Date of Graduation
Human and Molecular Genetics
Doctor of Philosophy (PhD)
Brian R. Davis
Cystic Fibrosis (CF), affecting 1 in 3,500 live births in the US, is a disease caused by aberrant expression of the Cystic Fibrosis Transmemebrane Conductance Regulator (CFTR). While a multi-organ disease, CF-related complications and degradation of the lung is the leading cause of mortality. There are treatments to combat treatments but none that are curative. Recent advances in reprogramming and the ability to genetically modify the resulting induced pluripotent stem cells (iPSCs) have provided an alternative to conventional gene therapies thus far attempted for CF. Here we describe the in vitro generation of iPSCs starting from fibroblast cells obtained from a CF patient. These cells, like embryonic stem cells, show evidence of the ability to differentiate into any cell type. Then, using zinc finger nucleases (ZFNs) to induce a double strand break at the CF loci, we facilitated homologous directed repair of the break by providing a donor molecule that would, upon recombination, correct the disease-conferring mutation. In doing so, we observed an unpredicted allele-specific recombination, which could be applicable for gene correction of other diseases like those caused by dominant negative mutations. We interrogated the original CF fibroblast cells, the CF-iPSCs, and corrected iPSCs by whole genome and exome sequencing to evaluate genomic integrity after reprogramming and correction. Furthermore, in vitro differentiation of corrected iPSCs towards lung and thyroid lineages produces cells that express the mature CFTR protein isoform. This is the first report of site-specific correction of the CFTR gene in CF-specific iPSCs.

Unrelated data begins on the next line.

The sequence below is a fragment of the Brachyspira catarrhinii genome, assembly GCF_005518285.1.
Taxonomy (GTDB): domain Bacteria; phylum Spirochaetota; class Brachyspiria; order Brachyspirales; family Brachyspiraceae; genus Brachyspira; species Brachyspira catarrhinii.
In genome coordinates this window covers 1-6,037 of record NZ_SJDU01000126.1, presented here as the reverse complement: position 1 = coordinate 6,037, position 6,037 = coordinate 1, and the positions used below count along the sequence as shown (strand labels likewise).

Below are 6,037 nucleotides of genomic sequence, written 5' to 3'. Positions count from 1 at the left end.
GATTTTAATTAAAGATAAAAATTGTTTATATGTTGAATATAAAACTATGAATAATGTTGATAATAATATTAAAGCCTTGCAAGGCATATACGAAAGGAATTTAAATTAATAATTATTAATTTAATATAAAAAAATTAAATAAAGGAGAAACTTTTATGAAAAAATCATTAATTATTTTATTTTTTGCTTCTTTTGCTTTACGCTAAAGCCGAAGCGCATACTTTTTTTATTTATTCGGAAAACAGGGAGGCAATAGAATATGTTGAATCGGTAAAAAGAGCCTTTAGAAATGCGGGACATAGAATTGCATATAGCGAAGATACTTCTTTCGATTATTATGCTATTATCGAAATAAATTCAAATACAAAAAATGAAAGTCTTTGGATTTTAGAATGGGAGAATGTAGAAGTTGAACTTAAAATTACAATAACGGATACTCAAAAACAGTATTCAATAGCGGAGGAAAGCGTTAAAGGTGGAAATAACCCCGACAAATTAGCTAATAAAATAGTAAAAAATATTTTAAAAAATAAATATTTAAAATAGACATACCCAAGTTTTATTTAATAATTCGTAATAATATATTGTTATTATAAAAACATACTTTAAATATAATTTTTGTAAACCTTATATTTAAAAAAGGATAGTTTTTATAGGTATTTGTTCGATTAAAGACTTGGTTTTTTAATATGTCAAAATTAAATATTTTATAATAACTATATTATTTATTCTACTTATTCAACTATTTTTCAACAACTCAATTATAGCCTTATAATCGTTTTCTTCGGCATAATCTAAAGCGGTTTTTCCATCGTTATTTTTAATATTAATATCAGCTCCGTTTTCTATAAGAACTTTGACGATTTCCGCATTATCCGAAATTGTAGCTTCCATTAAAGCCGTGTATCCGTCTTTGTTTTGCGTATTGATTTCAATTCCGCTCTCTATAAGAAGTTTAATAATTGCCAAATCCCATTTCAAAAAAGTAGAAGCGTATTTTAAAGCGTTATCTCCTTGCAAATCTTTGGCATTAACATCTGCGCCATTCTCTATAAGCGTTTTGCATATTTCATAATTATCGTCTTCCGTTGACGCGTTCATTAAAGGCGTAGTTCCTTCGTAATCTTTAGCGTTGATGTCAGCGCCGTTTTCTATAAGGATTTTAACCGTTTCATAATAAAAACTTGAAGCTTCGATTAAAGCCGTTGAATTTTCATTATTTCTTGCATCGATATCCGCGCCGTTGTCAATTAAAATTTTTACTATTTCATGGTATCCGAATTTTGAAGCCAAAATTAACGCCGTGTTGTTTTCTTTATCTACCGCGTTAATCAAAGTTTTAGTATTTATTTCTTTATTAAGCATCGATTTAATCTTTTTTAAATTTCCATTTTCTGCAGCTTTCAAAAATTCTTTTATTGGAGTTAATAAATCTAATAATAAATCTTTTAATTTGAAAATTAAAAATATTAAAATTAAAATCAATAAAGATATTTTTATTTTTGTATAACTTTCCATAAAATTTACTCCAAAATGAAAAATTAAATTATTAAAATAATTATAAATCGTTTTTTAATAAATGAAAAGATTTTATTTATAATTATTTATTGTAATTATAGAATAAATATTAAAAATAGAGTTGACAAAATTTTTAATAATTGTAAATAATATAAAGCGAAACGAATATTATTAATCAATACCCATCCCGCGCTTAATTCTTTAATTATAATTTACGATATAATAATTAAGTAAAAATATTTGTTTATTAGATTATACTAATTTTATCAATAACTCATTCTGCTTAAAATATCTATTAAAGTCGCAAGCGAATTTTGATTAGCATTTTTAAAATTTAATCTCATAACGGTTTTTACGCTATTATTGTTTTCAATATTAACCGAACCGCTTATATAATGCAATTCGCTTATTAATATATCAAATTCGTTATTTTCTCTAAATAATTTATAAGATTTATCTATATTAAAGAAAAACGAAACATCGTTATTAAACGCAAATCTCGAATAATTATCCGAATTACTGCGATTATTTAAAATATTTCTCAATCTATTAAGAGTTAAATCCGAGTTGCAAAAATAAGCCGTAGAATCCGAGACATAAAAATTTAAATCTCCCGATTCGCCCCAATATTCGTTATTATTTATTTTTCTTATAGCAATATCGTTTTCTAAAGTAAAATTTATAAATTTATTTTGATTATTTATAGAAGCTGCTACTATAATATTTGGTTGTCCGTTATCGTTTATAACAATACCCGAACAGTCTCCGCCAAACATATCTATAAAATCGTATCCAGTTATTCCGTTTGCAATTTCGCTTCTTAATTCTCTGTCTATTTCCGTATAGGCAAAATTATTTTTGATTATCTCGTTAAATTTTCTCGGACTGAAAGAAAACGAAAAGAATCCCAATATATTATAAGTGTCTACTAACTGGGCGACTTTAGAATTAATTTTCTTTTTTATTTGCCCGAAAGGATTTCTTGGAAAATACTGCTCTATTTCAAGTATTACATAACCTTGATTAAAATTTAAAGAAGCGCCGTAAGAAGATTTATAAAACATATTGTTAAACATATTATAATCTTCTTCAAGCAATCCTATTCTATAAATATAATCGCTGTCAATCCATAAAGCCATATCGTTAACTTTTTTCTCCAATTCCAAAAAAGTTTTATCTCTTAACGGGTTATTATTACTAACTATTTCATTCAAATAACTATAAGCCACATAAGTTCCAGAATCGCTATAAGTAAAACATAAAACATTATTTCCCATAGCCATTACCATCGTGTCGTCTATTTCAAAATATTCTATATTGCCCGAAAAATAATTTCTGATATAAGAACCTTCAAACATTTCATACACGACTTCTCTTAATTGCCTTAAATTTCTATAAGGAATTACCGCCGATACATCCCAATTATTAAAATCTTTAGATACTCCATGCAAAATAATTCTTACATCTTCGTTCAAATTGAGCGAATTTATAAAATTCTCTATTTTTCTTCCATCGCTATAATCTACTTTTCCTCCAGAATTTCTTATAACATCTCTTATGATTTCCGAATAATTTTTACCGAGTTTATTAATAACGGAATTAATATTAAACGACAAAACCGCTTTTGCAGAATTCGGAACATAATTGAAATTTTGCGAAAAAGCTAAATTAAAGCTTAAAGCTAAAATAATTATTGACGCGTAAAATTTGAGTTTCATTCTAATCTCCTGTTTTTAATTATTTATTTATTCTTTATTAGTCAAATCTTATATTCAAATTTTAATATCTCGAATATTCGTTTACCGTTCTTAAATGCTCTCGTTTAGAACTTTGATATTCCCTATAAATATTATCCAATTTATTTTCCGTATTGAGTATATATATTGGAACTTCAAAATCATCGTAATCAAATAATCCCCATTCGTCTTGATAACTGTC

induced pluripotent stem cell, zinc finger nucleases, Cystic Fibrosis